Tenuta delle Terre Nere is located in Sicily, on the northern slopes of the Etna Volcano. The estate is made up of roughly 20-21 hectares, of which 15 are vineyards. Roughly 4.5 of these have been uprooted (in the Calderara cru) and will be replanted by 2007, having let the soil "rest". Two vineyards, for a total of roughly 11-12 hectares are in the Calderara Cru. 1.5 hectares of Calderara is prephylloxera, the rest (which has not been uprooted) is about 40-50 years old. The trellessing is "en goblet" or self standing, but in wide spacing: 2.2 x 1 meters. The elevation here is between 650 and 700 meters above sea level.
Two vineyards are in the Guardiola Cru, for a total of 2.1 hectares. Both are 60-90 years old, except for replanted vines. 450 vines were replanted in Guardiola in 2005. Training is en goblet 1 x 1 meter tight traditional spacing, steep and terraced, which means the vineyards have to be worked by hand. The elevation here is 800 to 900 meters above sea level. Above 1,000 meters, perfect ripening is uncertain for red grapes, but still vineyards are planted at these altitudes. In any case, these are the highest altitude red grape vineyards in the "old world"! Two vineyards are in the "Feudo di Mezzo" cru, for a total of 1.35 hectares. The vineyards are terraced, but not as steeply as the Guardiola vineyard. The vines are en goblet, roughly 1 x 1 meter spacing. The soil here is a blend of volcanic ash and volcanic sand, quite unusual in this area. The vines' average age is probably around 60-80 years old.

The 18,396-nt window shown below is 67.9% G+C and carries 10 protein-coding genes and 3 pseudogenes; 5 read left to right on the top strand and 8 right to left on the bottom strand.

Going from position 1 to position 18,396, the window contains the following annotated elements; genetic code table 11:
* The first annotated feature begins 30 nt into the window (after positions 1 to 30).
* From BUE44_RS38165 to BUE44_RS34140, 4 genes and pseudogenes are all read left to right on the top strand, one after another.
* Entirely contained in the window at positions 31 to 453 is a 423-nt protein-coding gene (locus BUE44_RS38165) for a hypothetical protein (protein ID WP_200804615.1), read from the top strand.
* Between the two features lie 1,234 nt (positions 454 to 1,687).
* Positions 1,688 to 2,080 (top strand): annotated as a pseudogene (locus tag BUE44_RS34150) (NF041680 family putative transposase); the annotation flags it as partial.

Of the crus in which I own vineyards, Guardiola is the highest in elevation, ranging from 800 to almost 1,000 metres altitude. And, naturally, as one climbs higher, the soil becomes poorer. Guardiola being no exception, its make up being mostly lean volcanic sand and basaltic pebbles of sorts, with a little ash thrown in.
Our Calderara Sottana is a single vineyard wine produced only from vineyards between 50-100 years old. Of all our single vineyard wines it is perhaps the most complete: much like a wide angle lens encompasses the most ample panorama, so Calderara seems to contain and display the widest spectrum of flavors, bouquets, nuances.
The white grapes were a mumbo-jumbo of local varieties: Carricante, Catarratto, Grecanico, Inzolia and Minnella. So that’s what my Etna Bianco was: a field blend of all the above, with Carricante dominating the blend with roughly 65%. And that’s what it still is. All from old vines. And, somehow, it works. A perfectly lovely wine.
Feudo di Mezzo is the largest cru in the appellation, a homogenous character, but with clear qualitative variations – much like one could say of Clos de Vougeot in Burgundy. From the best parcels – such as our “Quadro delle Rose” - it betrays a dusky character, autumnal tones in its cedary-spicy bouquet.